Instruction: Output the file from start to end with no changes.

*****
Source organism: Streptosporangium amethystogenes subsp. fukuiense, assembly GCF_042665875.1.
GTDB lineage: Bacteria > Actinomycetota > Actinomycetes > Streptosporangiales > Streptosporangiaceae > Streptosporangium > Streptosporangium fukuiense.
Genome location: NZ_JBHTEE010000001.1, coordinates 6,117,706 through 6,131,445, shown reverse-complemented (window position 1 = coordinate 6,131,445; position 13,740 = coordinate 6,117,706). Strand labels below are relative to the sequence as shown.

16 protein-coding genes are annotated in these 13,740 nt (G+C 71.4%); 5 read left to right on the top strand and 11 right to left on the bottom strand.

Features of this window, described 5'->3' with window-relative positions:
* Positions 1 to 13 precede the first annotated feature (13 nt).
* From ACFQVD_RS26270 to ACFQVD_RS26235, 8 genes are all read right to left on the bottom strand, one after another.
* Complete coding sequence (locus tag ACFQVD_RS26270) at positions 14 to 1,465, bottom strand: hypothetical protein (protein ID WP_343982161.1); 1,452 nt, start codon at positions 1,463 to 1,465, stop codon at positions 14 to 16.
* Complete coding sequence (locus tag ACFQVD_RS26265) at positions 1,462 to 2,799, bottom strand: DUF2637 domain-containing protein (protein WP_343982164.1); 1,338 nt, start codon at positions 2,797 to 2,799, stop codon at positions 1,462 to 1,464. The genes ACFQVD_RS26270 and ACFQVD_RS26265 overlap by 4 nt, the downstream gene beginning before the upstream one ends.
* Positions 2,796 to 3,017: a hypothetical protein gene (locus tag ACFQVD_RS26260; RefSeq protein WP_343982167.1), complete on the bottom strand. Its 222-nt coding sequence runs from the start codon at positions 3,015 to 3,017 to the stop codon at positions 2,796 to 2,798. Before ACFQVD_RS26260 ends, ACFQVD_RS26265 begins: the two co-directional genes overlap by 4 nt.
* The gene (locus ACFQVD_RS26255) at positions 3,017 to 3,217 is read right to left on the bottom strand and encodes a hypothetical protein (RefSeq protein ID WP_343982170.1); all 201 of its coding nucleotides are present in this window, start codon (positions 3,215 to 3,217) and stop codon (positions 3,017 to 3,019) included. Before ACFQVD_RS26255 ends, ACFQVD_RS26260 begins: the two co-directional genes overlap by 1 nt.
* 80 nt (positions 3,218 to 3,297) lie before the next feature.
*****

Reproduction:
Source organism: Streptosporangium amethystogenes subsp. fukuiense, assembly GCF_042665875.1.
GTDB lineage: Bacteria > Actinomycetota > Actinomycetes > Streptosporangiales > Streptosporangiaceae > Streptosporangium > Streptosporangium fukuiense.
Genome location: NZ_JBHTEE010000001.1, coordinates 6,117,706 through 6,131,445, shown reverse-complemented (window position 1 = coordinate 6,131,445; position 13,740 = coordinate 6,117,706). Strand labels below are relative to the sequence as shown.

16 protein-coding genes are annotated in these 13,740 nt (G+C 71.4%); 5 read left to right on the top strand and 11 right to left on the bottom strand.

Features of this window, described 5'->3' with window-relative positions:
* Positions 1 to 13 precede the first annotated feature (13 nt).
* From ACFQVD_RS26270 to ACFQVD_RS26235, 8 genes are all read right to left on the bottom strand, one after another.
* Complete coding sequence (locus tag ACFQVD_RS26270) at positions 14 to 1,465, bottom strand: hypothetical protein (protein ID WP_343982161.1); 1,452 nt, start codon at positions 1,463 to 1,465, stop codon at positions 14 to 16.
* Complete coding sequence (locus tag ACFQVD_RS26265) at positions 1,462 to 2,799, bottom strand: DUF2637 domain-containing protein (protein WP_343982164.1); 1,338 nt, start codon at positions 2,797 to 2,799, stop codon at positions 1,462 to 1,464. The genes ACFQVD_RS26270 and ACFQVD_RS26265 overlap by 4 nt, the downstream gene beginning before the upstream one ends.
* Positions 2,796 to 3,017: a hypothetical protein gene (locus tag ACFQVD_RS26260; RefSeq protein WP_343982167.1), complete on the bottom strand. Its 222-nt coding sequence runs from the start codon at positions 3,015 to 3,017 to the stop codon at positions 2,796 to 2,798. Before ACFQVD_RS26260 ends, ACFQVD_RS26265 begins: the two co-directional genes overlap by 4 nt.
* The gene (locus ACFQVD_RS26255) at positions 3,017 to 3,217 is read right to left on the bottom strand and encodes a hypothetical protein (RefSeq protein ID WP_343982170.1); all 201 of its coding nucleotides are present in this window, start codon (positions 3,215 to 3,217) and stop codon (positions 3,017 to 3,019) included. Before ACFQVD_RS26255 ends, ACFQVD_RS26260 begins: the two co-directional genes overlap by 1 nt.
* 80 nt (positions 3,218 to 3,297) lie before the next feature.